Russia’s General Prosecutor’s Office has handed over to Poland 20 volumes of the materials on the Katyn Massacre, the mass killings of Polish prisoners in Soviet Union in 1940.
The documents, which are part of Russia’s criminal investigation into the tragedy, include among others lists of POWs, interrogation reports, medical records, death and burial certificates, reports Interfax.
Head of the General Prosecutor’s Office international co-operation department Saak Karapetyan told journalists that work on Poland’s request in still underway.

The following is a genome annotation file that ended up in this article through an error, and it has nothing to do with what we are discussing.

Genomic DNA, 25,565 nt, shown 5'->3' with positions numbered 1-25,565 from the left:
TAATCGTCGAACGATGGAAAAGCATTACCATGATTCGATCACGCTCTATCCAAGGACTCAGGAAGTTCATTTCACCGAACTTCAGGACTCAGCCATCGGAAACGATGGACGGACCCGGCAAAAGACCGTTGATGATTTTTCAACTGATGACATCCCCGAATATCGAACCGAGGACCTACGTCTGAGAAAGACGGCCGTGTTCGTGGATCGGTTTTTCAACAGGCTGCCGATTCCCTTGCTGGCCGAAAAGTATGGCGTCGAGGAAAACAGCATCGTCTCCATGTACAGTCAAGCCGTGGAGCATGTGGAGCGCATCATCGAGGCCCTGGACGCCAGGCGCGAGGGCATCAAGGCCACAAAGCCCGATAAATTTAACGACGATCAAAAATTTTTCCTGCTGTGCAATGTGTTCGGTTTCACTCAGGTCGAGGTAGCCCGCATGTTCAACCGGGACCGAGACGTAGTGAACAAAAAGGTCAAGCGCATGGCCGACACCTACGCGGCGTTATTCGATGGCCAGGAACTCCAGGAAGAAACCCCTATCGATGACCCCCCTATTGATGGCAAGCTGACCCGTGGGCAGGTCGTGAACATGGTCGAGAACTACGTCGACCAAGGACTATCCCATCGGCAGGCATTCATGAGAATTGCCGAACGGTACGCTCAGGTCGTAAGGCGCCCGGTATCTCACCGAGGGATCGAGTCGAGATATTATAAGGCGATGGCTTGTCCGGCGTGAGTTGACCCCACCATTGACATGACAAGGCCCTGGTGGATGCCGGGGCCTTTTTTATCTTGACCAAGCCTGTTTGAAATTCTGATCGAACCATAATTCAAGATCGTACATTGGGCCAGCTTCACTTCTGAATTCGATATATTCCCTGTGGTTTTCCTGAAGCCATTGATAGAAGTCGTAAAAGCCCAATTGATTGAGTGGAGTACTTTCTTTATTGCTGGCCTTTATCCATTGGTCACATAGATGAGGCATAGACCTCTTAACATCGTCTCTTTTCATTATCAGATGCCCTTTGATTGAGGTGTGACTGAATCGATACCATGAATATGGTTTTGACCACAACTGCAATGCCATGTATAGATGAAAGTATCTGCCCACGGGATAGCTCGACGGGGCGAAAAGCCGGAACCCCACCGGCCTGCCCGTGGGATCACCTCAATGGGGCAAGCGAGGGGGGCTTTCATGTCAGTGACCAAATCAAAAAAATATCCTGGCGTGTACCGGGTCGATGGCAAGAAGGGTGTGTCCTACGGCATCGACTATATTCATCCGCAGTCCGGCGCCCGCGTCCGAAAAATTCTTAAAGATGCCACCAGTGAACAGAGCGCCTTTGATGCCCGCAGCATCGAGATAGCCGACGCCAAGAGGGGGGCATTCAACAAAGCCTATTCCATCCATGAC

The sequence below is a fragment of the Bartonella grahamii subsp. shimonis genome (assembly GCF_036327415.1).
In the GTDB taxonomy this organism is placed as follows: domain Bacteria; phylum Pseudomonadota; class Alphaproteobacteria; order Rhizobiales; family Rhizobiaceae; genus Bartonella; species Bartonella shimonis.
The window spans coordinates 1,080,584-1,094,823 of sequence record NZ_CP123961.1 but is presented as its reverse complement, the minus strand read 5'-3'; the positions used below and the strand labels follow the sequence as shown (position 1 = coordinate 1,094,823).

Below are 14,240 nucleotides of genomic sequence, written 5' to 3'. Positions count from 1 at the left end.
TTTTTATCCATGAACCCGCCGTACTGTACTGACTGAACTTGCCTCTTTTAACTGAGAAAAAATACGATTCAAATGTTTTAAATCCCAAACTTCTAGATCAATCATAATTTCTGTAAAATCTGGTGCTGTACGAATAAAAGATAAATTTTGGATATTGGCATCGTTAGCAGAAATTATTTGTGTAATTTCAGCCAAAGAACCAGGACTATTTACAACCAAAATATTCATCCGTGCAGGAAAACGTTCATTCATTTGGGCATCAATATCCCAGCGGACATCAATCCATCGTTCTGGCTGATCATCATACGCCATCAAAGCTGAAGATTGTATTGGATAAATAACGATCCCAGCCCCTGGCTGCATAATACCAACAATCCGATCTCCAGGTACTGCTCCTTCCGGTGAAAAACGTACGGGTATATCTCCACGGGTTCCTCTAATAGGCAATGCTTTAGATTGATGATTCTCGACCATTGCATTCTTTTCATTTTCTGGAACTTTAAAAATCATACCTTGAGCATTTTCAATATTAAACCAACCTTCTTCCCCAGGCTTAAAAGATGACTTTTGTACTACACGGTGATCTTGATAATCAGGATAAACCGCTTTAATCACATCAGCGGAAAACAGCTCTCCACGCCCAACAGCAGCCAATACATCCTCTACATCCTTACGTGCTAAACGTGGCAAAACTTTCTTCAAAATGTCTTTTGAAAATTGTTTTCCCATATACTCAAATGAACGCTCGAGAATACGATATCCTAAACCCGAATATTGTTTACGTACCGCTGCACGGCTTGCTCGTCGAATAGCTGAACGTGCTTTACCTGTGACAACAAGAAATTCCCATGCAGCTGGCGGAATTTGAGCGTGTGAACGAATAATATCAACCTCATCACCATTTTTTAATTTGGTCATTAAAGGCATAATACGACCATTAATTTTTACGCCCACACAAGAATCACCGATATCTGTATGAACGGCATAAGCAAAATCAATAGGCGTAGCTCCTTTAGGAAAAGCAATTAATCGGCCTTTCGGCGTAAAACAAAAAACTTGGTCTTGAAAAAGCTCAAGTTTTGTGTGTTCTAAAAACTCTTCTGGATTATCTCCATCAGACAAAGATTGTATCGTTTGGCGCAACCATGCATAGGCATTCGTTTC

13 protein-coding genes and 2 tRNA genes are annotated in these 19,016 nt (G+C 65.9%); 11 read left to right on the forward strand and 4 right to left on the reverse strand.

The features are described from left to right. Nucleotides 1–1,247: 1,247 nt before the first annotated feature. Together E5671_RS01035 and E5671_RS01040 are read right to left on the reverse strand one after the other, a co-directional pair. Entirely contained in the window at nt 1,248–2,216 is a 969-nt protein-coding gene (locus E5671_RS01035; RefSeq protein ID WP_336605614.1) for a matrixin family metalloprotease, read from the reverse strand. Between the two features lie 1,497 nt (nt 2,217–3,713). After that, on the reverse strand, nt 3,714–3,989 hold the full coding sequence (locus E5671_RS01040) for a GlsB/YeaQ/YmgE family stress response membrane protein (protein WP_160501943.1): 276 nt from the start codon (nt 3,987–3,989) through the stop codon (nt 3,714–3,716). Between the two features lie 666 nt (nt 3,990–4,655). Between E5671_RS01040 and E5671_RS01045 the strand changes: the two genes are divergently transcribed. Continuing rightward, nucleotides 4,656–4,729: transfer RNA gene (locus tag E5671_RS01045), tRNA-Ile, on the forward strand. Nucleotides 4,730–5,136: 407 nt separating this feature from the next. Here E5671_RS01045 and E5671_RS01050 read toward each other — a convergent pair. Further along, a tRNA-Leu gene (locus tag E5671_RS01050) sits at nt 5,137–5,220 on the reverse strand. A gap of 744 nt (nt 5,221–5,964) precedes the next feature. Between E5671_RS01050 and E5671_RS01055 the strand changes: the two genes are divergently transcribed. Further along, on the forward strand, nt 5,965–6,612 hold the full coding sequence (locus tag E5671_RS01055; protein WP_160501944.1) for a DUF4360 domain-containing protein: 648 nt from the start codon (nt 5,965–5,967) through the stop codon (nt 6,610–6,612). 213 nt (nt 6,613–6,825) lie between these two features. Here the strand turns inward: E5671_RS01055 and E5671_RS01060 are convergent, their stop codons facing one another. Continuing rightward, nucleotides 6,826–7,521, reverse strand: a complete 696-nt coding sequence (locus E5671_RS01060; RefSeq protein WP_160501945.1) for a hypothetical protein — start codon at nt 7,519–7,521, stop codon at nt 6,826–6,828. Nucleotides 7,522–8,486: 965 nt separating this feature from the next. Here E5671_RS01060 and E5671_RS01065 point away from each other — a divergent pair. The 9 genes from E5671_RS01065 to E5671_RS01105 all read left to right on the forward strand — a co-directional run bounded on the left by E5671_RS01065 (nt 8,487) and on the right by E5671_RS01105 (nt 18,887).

Earlier Russia sent 67 volumes of documents related to the Katyn case to Poland.
In 2009, Russia and Poland agreed to establish a bilateral center for studying the Katyn killings. Many of the Russian documents are still classified, but President Medvedev has pledged to make more of them public.
An estimated 14,000 Poles, most of them army officers, were executed by the Soviet secret police in 1940. The deed was long blamed on Nazi Germany but, after the collapse of the Soviet Union, Russia officially acknowledged Moscow’s role in the atrocity. An investigation was opened in Russia in 1990 and closed 14 years later.